Evaluating True Success

Leadership is about vision and responsibility and not power.

Seth Berkley

We are very much familiar with the concept of one person or a group of people, coming along, having a big dream within, starting some venture and someday with due course of time that little venture turns into something humongous and plays a great part in shaping the future of the world. Also, as a result of this we often come across some ideas, or some fields that may or may not have been delved into before, and these are the ideas that initiated by some intuitive mind, form the base of what we call in present terms ‘Start-ups’.

The term “start-up” although highly used in the present times, the meaning upstart dates back to 1550. Now, in the sense of “budding company”, it was first used by Forbes magazine in 1976. However, the usage of “start-up” steadily rose in the 90s and then peaked around 2002—that is, shortly after the spectacular burst of the “dot-com bubble” of the late 90s and early 2000s. Here, we would like to focus more upon the enterprise behind a venture, rather than the very glamorous face of it. Be it a Start-up or a full-scale board-based company, there has always been highs and lows, failure and success, big profit margins and steep debts, and so on. But have we ever given a thought to the factor that actually decides a great portion of the future of a venture? It has been revealed through studies that one of the prime factors deciding the fate of the business, is the attitude of the entrepreneur towards the entire setup. It depends on the key characteristic of ‘Leadership’ on the part of the boss, that determines how the business runs in the long run.

A question posed and answered, by the Harvard Business Review is;

What catapults a company from merely good to truly great?

A five-year research project searched for the answer to that question, and its discoveries ought to change the way we think about leadership.

It has been greatly observed that any company may turn rapidly from a small seedling to a great Banyan, stretching out its multiple branches across the planet, in order to move towards a more and more developed version of the small seedling once planted and nurtured by a brilliant leader. It is always necessary for the breeder of a venture, to look after the initiative as a small child, and to groom it with utmost care and sensitivity.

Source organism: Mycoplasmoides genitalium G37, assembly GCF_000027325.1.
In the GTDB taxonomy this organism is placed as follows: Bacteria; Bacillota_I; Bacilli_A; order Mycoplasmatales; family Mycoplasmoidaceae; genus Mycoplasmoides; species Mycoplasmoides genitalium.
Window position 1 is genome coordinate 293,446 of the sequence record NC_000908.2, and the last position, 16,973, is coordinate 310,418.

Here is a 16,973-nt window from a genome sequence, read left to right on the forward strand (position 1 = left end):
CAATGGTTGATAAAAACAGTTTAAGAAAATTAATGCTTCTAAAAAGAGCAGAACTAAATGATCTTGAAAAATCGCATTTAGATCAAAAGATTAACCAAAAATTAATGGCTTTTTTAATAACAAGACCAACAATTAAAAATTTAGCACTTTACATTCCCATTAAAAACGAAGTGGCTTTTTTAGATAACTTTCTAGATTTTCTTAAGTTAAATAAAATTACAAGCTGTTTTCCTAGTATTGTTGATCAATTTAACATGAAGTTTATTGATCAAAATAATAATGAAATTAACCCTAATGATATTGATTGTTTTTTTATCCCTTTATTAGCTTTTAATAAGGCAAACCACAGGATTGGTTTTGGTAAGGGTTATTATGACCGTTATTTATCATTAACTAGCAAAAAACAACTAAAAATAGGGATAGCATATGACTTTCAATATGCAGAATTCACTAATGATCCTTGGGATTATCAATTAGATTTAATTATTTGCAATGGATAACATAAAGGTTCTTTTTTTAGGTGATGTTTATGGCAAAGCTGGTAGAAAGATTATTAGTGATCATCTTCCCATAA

A good leader is one who never looks into their own achievements as the point of focus, rather concentrates on the achievements of the company as a whole. The team plays a very important role in this part where, a company thrives and develops if every member of it looks up to the boss as a guide, and admires them as a leader. On the other hand, the moment the team starts despising the boss, the leadership regime faces a heavy blow, ultimately bringing down the future of the firm. This is the ‘humility’ factor that makes one a good entrepreneurial leader.

The next thing a good entrepreneur has to look forward to is the ‘will’ to work and move ahead. Regardless of whatever ups and downs comes in the way, it is the holy duty of the leader to keep inspiring the team to move forward and to never lose the target upon which the entire enterprise had been focussed upon.

The true purpose;

Apart from these, it is also required for a company to be unique from the crowd. In order to be successful, it is to have a vision, a philosophy and a proper code of conduct maintaining the overall discipline of the firm. A business is not always about making money, but it is also to serve a purpose in the society. Setting up an enterprise, be it a start-up, a small business, or a large industry, one should always look upon the resultant at the end of the day. If a business can satisfy both needs of the material and the spiritual world, only then it deserves to be named as a true success.

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